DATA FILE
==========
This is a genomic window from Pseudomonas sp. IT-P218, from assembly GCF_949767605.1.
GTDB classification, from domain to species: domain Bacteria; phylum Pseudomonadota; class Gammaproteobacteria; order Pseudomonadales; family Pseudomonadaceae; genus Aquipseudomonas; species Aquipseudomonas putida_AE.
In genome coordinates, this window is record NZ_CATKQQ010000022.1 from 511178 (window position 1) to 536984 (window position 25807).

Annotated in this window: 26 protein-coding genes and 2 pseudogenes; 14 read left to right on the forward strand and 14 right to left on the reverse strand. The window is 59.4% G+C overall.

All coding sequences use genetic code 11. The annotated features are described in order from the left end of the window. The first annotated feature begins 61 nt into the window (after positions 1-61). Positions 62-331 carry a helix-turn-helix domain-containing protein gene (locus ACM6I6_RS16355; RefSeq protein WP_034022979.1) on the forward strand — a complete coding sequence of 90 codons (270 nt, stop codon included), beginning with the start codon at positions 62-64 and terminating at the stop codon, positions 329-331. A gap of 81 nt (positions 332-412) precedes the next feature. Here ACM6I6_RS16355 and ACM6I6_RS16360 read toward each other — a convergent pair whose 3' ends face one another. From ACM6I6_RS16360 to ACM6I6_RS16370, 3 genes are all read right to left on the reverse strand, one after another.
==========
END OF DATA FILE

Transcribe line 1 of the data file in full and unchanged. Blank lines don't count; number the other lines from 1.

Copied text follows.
This is a genomic window from Pseudomonas sp. IT-P218, from assembly GCF_949767605.1.